6. Smith M, Ray CE. Splenic artery embolization as an adjunctive procedure for portal hypertension. Semin Intervent Radiol 2012;29:135-39. https://www.ncbi.nlm.nih.gov/pmc/articles/PMC3444868/
  7. Maddison FE. Embolic therapy of hypersplenism. Invest Radiol 1973;8:280-281. https://journals.lww.com/investigativeradiology/Citation/1973/07000/Embolic_Therapy_of_Hypersplenism.54.aspx

 

Contributed in part by Theodore R. Pak, MD, PhD, Mass General Hospital, Boston, Massachusetts.

Should my patient with cirrhosis and esophageal varices be considered for partial splenic embolization?

My patient with cirrhosis has hypohonia and cogwheel rigidity. Is there a connection between cirrhosis and Parkinson’s disease?

There is a high prevalence of extra-pyramidal or Parkinson-like (PL) clinical findings in patients with cirrhosis. In fact, over 75% of patients with cirrhosis may exhibit PL signs, such as tremor, rigidity, and akinesia, with 88% also showing hyperintensity in the globus pallidus of basal ganglia on T1-weighted brain MRI.1

What’s even more interesting is the similarity between PL clinical and MRI findings among patients with cirrhosis and those with Manganese (Mn) toxicity.2,3 More specifically, similar MRI findings involving the globus pallidus have been reported in Mn-exposed workers, patients with cirrhosis, and those undergoing total parenteral nutrition with excessive Mn replacement. 4 These observations seem more than coincidental as 67% of patients with cirrhosis have been reported to have elevated blood Mn concentrations, with significantly higher levels in patients with previous portacaval anastomoses or transjugular intrahepatic portosystemic shunt (TIPS).1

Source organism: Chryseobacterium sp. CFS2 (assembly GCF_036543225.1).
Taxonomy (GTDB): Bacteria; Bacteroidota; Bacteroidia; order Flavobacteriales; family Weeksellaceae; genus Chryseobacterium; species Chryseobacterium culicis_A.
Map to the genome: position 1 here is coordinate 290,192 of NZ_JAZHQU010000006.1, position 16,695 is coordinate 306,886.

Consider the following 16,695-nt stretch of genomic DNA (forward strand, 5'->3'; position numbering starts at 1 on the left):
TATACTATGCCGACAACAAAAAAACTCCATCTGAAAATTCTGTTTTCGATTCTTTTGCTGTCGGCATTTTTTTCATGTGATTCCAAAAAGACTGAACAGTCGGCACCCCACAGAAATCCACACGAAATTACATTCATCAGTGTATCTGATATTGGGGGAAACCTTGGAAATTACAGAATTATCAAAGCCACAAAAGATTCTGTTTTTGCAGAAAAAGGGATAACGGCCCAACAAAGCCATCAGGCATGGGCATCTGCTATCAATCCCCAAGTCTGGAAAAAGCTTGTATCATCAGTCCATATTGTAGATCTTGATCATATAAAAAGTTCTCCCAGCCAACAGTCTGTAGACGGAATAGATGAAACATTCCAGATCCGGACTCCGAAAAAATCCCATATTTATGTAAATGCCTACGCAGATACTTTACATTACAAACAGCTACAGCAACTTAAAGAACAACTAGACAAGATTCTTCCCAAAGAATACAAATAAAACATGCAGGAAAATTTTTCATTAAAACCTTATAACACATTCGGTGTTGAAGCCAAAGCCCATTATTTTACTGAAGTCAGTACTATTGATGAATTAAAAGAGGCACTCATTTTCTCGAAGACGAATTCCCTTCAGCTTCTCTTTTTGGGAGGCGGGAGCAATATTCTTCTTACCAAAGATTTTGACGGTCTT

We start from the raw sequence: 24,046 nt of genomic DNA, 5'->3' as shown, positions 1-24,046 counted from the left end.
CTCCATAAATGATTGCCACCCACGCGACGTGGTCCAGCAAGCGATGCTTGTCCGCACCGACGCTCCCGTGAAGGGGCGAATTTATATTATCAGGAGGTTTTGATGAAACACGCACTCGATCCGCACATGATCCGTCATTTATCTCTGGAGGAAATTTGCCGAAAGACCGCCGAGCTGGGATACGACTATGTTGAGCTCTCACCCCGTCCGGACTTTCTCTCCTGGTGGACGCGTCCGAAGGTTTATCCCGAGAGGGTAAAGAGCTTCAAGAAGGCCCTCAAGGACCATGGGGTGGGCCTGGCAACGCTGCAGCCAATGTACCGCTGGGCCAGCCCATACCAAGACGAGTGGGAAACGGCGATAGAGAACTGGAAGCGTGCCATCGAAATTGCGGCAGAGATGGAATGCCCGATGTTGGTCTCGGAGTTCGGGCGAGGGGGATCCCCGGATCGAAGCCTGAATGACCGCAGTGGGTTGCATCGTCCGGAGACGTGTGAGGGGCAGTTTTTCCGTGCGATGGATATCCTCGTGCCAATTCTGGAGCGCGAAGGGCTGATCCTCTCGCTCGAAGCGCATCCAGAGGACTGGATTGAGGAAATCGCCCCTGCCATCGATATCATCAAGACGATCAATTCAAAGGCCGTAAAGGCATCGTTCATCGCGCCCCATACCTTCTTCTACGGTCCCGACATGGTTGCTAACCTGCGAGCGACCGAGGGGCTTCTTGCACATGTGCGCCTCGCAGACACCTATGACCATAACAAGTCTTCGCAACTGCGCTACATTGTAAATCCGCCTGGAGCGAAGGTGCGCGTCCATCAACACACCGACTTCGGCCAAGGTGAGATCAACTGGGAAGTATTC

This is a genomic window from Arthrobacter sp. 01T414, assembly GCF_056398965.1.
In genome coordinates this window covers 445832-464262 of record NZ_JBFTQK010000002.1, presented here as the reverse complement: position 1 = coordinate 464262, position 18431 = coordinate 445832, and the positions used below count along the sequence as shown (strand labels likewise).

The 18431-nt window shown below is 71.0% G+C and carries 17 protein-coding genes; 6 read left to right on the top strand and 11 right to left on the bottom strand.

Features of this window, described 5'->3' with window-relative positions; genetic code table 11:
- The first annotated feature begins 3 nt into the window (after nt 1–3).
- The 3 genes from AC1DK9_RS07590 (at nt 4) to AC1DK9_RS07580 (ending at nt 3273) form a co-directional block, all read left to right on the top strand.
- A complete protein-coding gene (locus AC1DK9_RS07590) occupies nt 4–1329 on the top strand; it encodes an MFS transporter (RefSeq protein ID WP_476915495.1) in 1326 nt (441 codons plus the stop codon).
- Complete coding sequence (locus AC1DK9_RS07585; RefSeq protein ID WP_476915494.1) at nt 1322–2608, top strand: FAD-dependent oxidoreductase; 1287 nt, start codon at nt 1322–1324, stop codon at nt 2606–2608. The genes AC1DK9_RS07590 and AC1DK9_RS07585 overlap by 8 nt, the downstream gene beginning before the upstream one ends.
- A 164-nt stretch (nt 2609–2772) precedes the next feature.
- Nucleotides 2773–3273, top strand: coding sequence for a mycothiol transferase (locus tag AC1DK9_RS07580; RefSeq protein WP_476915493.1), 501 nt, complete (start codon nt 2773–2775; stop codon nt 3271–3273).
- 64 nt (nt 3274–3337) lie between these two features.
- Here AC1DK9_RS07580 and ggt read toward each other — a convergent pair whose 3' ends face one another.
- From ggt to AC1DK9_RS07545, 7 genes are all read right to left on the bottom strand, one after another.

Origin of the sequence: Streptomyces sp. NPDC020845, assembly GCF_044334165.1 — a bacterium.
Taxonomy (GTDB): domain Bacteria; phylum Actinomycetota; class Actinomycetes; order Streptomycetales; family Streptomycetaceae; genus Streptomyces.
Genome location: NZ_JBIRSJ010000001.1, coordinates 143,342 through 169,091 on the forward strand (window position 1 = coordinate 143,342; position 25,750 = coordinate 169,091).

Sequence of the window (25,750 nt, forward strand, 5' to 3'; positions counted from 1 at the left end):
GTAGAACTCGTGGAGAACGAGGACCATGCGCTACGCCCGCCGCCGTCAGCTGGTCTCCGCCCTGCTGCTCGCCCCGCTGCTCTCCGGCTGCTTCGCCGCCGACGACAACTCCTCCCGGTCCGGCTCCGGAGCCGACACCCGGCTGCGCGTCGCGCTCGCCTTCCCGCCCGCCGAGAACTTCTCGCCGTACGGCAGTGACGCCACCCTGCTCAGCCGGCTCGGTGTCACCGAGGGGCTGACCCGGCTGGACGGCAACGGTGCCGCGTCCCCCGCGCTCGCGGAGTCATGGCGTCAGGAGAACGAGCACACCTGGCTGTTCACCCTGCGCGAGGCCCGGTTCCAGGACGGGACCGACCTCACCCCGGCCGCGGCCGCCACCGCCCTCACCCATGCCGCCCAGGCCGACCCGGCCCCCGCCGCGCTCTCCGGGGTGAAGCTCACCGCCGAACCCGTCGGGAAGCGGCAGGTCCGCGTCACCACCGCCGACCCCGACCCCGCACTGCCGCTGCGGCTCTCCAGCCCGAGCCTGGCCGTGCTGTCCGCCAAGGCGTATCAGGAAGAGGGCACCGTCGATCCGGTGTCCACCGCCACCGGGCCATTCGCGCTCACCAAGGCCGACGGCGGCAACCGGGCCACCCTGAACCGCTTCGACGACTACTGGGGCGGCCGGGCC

Mn-induced parkinsonism is distinguishable from classic Parkinson’s disease in several ways, including the absence of Lewy bodies, more frequent dystonia, and less resting tremor.5 Also, remember that Mn-induced PL disease does NOT respond to L-dopa, a drug used to treat early stages of PD. 5 This finding can be explained by the fact that, in contrast to Parkinson’s disease where many of the dopamine-producing cells in the substantia nigra of the brain degenerate resulting in dopamine deficiency, in Mn-induced PL disease the problem is release of dopamine into synapses not its production.5

Bonus Pearl: Did you know that due to its paramagnetic properties, manganese can be effectively seen by MRI!

References

  1. Spahr L, Butterworth RF, Fontaine S, et al. Increased blood manganese in cirrhotic patients: relationship to pallidal m agnetic resonance signal hyperintensity and neurological symptoms. Hepatology 1996;24:1116-1120. https://www.ncbi.nlm.nih.gov/pubmed/8903385
  2. Hauser RA, Zesiewicz TA, Rosemurgy AS, et al. Manganese intoxication and chronic liver failure. Ann Neurol 1994;36:871-75. https://www.ncbi.nlm.nih.gov/pubmed/7998773
  3. Krieger S, Jaub M, Jansen O, et al. Neuropsychiatric profile and hyperintense globus pallidus on T1-weighted magnetic resonance images in liver cirrhosis. Gastroenterol 1996;111:147-55. https://www.ncbi.nlm.nih.gov/pubmed/8698193
  4. Lucchini R, Albini E, Placidi D, et al. Brain magnetic resonance imaging and manganese exposure. Neurotoxicity 2000;21:769-75. https://www.ncbi.nlm.nih.gov/pubmed/11130281
  5. Kwakye GF, Paoliello MMB, Mukhopadhyay S, et al. Manganese-induced parkinsonism and Parkinson’s disease: Shared and distinguishable features. Int J Environ Res Public Health 2015;12;7519-40. https://www.ncbi.nlm.nih.gov/pubmed/26154659

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My patient with cirrhosis has hypohonia and cogwheel rigidity. Is there a connection between cirrhosis and Parkinson’s disease?